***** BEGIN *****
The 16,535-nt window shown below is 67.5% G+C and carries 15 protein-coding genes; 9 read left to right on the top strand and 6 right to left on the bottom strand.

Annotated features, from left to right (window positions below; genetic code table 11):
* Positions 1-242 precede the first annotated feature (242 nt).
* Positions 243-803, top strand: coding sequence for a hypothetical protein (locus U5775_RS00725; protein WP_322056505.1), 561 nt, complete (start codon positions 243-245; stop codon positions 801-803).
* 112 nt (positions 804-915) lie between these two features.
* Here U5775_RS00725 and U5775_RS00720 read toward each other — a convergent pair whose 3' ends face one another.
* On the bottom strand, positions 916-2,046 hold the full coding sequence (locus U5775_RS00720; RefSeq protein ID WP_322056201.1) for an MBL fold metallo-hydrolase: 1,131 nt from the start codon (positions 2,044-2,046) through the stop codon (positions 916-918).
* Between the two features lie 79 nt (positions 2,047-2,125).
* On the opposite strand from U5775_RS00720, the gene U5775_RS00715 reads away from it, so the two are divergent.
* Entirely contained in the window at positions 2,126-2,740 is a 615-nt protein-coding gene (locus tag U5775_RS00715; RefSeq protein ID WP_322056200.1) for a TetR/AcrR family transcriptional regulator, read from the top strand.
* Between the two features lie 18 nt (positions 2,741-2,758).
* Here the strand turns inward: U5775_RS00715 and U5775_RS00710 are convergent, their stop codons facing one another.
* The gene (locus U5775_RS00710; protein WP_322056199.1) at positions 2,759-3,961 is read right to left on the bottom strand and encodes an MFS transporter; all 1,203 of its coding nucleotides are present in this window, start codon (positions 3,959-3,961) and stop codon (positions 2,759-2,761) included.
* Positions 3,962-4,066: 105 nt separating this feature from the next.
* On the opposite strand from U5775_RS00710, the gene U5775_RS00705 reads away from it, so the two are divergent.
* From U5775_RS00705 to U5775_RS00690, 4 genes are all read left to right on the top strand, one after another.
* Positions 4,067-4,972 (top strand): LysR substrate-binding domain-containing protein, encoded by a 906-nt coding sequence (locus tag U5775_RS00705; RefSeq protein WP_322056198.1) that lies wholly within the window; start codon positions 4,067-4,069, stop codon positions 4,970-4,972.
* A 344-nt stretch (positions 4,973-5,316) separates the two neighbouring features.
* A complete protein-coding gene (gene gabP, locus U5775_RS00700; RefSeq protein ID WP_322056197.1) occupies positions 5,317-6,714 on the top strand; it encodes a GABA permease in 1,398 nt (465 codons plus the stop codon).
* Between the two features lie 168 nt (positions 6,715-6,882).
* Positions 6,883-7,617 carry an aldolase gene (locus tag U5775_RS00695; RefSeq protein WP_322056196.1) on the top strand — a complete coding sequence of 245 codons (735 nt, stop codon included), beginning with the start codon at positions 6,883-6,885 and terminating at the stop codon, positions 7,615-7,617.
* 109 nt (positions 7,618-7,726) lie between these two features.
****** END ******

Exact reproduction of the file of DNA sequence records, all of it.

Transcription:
The 16,535-nt window shown below is 67.5% G+C and carries 15 protein-coding genes; 9 read left to right on the top strand and 6 right to left on the bottom strand.

Annotated features, from left to right (window positions below; genetic code table 11):
* Positions 1-242 precede the first annotated feature (242 nt).
* Positions 243-803, top strand: coding sequence for a hypothetical protein (locus U5775_RS00725; protein WP_322056505.1), 561 nt, complete (start codon positions 243-245; stop codon positions 801-803).
* 112 nt (positions 804-915) lie between these two features.
* Here U5775_RS00725 and U5775_RS00720 read toward each other — a convergent pair whose 3' ends face one another.
* On the bottom strand, positions 916-2,046 hold the full coding sequence (locus U5775_RS00720; RefSeq protein ID WP_322056201.1) for an MBL fold metallo-hydrolase: 1,131 nt from the start codon (positions 2,044-2,046) through the stop codon (positions 916-918).
* Between the two features lie 79 nt (positions 2,047-2,125).
* On the opposite strand from U5775_RS00720, the gene U5775_RS00715 reads away from it, so the two are divergent.
* Entirely contained in the window at positions 2,126-2,740 is a 615-nt protein-coding gene (locus tag U5775_RS00715; RefSeq protein ID WP_322056200.1) for a TetR/AcrR family transcriptional regulator, read from the top strand.
* Between the two features lie 18 nt (positions 2,741-2,758).
* Here the strand turns inward: U5775_RS00715 and U5775_RS00710 are convergent, their stop codons facing one another.
* The gene (locus U5775_RS00710; protein WP_322056199.1) at positions 2,759-3,961 is read right to left on the bottom strand and encodes an MFS transporter; all 1,203 of its coding nucleotides are present in this window, start codon (positions 3,959-3,961) and stop codon (positions 2,759-2,761) included.
* Positions 3,962-4,066: 105 nt separating this feature from the next.
* On the opposite strand from U5775_RS00710, the gene U5775_RS00705 reads away from it, so the two are divergent.
* From U5775_RS00705 to U5775_RS00690, 4 genes are all read left to right on the top strand, one after another.
* Positions 4,067-4,972 (top strand): LysR substrate-binding domain-containing protein, encoded by a 906-nt coding sequence (locus tag U5775_RS00705; RefSeq protein WP_322056198.1) that lies wholly within the window; start codon positions 4,067-4,069, stop codon positions 4,970-4,972.
* A 344-nt stretch (positions 4,973-5,316) separates the two neighbouring features.
* A complete protein-coding gene (gene gabP, locus U5775_RS00700; RefSeq protein ID WP_322056197.1) occupies positions 5,317-6,714 on the top strand; it encodes a GABA permease in 1,398 nt (465 codons plus the stop codon).
* Between the two features lie 168 nt (positions 6,715-6,882).
* Positions 6,883-7,617 carry an aldolase gene (locus tag U5775_RS00695; RefSeq protein WP_322056196.1) on the top strand — a complete coding sequence of 245 codons (735 nt, stop codon included), beginning with the start codon at positions 6,883-6,885 and terminating at the stop codon, positions 7,615-7,617.
* 109 nt (positions 7,618-7,726) lie between these two features.